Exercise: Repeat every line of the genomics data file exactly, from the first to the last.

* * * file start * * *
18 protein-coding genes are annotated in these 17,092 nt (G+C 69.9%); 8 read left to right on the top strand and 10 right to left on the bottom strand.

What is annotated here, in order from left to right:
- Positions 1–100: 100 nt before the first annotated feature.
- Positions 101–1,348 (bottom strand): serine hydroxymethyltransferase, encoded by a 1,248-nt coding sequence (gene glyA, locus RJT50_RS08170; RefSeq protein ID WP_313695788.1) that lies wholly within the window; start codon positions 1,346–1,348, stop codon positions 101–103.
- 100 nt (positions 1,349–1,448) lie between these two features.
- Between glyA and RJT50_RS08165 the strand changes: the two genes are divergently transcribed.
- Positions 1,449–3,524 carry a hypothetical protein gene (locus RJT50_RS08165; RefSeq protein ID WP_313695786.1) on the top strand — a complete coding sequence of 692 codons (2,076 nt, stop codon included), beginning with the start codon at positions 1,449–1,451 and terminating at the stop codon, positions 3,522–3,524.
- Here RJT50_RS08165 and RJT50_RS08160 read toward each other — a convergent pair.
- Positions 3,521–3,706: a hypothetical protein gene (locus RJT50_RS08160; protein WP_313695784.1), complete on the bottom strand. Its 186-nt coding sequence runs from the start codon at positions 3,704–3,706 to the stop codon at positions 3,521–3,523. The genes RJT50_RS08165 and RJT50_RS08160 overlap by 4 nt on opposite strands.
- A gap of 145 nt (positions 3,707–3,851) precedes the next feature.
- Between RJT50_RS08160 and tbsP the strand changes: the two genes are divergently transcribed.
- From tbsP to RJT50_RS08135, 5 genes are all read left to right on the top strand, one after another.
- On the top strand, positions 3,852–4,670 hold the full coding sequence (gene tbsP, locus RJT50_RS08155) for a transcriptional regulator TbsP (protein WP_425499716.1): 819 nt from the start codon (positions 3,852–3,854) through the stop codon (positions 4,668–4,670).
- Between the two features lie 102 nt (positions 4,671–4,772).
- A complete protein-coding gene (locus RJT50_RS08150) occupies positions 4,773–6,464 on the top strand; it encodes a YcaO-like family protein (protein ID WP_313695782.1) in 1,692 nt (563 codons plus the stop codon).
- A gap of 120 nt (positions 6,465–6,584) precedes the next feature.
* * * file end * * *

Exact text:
18 protein-coding genes are annotated in these 17,092 nt (G+C 69.9%); 8 read left to right on the top strand and 10 right to left on the bottom strand.

What is annotated here, in order from left to right:
- Positions 1–100: 100 nt before the first annotated feature.
- Positions 101–1,348 (bottom strand): serine hydroxymethyltransferase, encoded by a 1,248-nt coding sequence (gene glyA, locus RJT50_RS08170; RefSeq protein ID WP_313695788.1) that lies wholly within the window; start codon positions 1,346–1,348, stop codon positions 101–103.
- 100 nt (positions 1,349–1,448) lie between these two features.
- Between glyA and RJT50_RS08165 the strand changes: the two genes are divergently transcribed.
- Positions 1,449–3,524 carry a hypothetical protein gene (locus RJT50_RS08165; RefSeq protein ID WP_313695786.1) on the top strand — a complete coding sequence of 692 codons (2,076 nt, stop codon included), beginning with the start codon at positions 1,449–1,451 and terminating at the stop codon, positions 3,522–3,524.
- Here RJT50_RS08165 and RJT50_RS08160 read toward each other — a convergent pair.
- Positions 3,521–3,706: a hypothetical protein gene (locus RJT50_RS08160; protein WP_313695784.1), complete on the bottom strand. Its 186-nt coding sequence runs from the start codon at positions 3,704–3,706 to the stop codon at positions 3,521–3,523. The genes RJT50_RS08165 and RJT50_RS08160 overlap by 4 nt on opposite strands.
- A gap of 145 nt (positions 3,707–3,851) precedes the next feature.
- Between RJT50_RS08160 and tbsP the strand changes: the two genes are divergently transcribed.
- From tbsP to RJT50_RS08135, 5 genes are all read left to right on the top strand, one after another.
- On the top strand, positions 3,852–4,670 hold the full coding sequence (gene tbsP, locus RJT50_RS08155) for a transcriptional regulator TbsP (protein WP_425499716.1): 819 nt from the start codon (positions 3,852–3,854) through the stop codon (positions 4,668–4,670).
- Between the two features lie 102 nt (positions 4,671–4,772).
- A complete protein-coding gene (locus RJT50_RS08150) occupies positions 4,773–6,464 on the top strand; it encodes a YcaO-like family protein (protein ID WP_313695782.1) in 1,692 nt (563 codons plus the stop codon).
- A gap of 120 nt (positions 6,465–6,584) precedes the next feature.